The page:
Black Girls Seen as Less Innocent, Study Says

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American adults view young Black girls as less innocent and more adult-like than their white peers, a perception that could lead to disproportionate rates of punitive treatment in schools and the justice system, a groundbreaking new study co-authored by an Occidental College professor shows.

The report from the Center on Poverty and Inequality at Georgetown University Law Center, co-authored by Associate Professor of Politics Thalia González, builds on previous studies of adult perceptions of Black boys. As the first study to focus on Black girls, the results show that compared to white girls of the same age, Black girls ages 5-14 are seen as needing less nurturing and less support, and knowing more about adult topics, including sex.

"Simply put, our findings indicate that adults impose differential views and expectations about the development of Black girls compared to their white peers. This strips them of their identity and innocence as children at a critical stage in their life and development," said González, who co-authored the report with Center Executive Director Rebecca Epstein and Jamilia J. Blake, associate professor of educational psychology at Texas A&M University.

"It can also mean decreased educational opportunities, higher rates of entry into the juvenile justice system, and harsher treatment once in the system," González said.

The study surveyed 325 adults from various racial, ethnic and educational backgrounds from across the United States. Each participant was asked to answer a series of questions about their beliefs about children’s development, based on a scale of childhood innocence used in previous studies of Black boys. Randomly chosen participants were asked either about their perception of Black girls or white girls.

Compared to white girls of the same age, survey participants perceived that:

  • Black girls need less nurturing
  • Black girls need less protection
  • Black girls need to be supported less
  • Black girls need to be comforted less
  • Black girls are more independent
  • Black girls know more about adult topics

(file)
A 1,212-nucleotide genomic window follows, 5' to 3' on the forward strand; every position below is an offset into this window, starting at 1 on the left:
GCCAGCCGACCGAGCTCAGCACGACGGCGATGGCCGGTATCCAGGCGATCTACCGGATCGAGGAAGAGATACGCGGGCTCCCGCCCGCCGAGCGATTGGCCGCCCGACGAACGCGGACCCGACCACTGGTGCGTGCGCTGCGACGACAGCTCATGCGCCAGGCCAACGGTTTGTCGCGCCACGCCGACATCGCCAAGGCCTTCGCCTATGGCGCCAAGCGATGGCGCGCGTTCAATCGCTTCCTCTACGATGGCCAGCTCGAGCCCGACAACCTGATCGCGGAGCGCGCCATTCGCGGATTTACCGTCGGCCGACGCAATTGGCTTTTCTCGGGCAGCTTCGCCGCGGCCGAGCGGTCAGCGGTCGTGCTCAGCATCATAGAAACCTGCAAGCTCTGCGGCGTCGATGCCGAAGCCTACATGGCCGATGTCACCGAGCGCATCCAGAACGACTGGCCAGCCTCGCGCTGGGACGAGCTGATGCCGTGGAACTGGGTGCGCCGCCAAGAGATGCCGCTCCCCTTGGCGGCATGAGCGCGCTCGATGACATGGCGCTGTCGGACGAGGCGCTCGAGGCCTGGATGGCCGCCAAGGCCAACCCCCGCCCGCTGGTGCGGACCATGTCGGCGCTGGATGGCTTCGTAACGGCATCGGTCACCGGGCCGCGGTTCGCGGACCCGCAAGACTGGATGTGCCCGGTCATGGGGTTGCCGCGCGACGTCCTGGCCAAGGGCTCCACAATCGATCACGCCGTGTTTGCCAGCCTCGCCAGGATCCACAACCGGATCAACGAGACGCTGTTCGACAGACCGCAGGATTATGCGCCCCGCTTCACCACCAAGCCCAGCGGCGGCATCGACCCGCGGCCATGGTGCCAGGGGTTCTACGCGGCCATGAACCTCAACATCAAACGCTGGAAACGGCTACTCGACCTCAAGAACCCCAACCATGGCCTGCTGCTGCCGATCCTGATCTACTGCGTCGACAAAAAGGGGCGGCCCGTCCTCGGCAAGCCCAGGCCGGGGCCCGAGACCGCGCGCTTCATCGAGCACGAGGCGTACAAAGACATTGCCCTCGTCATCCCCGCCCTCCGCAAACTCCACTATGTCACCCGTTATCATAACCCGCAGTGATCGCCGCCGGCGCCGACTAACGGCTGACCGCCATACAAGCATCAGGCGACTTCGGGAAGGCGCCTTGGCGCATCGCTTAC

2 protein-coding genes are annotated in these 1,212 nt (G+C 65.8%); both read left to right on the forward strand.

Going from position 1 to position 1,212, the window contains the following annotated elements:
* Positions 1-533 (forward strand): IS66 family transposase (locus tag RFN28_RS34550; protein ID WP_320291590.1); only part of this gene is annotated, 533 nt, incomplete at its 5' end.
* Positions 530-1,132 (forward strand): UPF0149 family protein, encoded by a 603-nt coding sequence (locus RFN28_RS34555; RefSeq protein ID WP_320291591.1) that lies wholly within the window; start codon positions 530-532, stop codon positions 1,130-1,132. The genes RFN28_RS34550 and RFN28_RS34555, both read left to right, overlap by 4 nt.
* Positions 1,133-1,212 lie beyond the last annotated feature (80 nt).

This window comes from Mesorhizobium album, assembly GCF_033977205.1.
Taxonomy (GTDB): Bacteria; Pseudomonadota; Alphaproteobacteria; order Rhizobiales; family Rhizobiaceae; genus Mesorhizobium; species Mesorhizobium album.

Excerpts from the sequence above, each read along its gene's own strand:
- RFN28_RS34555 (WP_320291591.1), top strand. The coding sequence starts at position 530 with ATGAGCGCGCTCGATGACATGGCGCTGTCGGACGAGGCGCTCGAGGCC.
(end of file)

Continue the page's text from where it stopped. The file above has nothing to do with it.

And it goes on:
• Black girls know more about sex

The most significant differences in perception of Black and white girls were found in age brackets of 5 to 9 and 10 to 14 and continued to a lesser degree in the 15 to 19-year-old age bracket. These findings mean that for Black girls, the perception of being more adult-like and less innocent begins five years earlier than boys.

González and her co-authors included a call to action in their study, urging other scholars to conduct additional research to investigate the degree and prevalence of what they call the "adultification" of Black girls. They also called on policymakers to examine the apparent disparities in treatment of Black and white girls in schools and the juvenile justice systems and make any necessary reforms.

"To address adultification, we must change our public systems that can perpetuate racial and gender stereotypes and profoundly impact the lived experience of Black girls," González said. "In schools, this mean continuing to shift discipline away from punitive approaches to restorative practices, and thinking critically about policies that punish Black girls more often and more severely for minor subjective offenses such as talking back in a classroom."

This most recent report builds on González’s prior work on juvenile justice and school discipline. That work includes the country’s first long-term study of the impact of restorative justice techniques in an urban school district, drawing on data from the Denver public school system. Her study found that they are effective in reducing suspensions and expulsions that have had a disproportionate impact on students of color, particularly Latinos and Blacks.

The Georgetown study was funded by the Open Society Foundations, the NoVo Foundation, and the Annie E. Casey Foundation.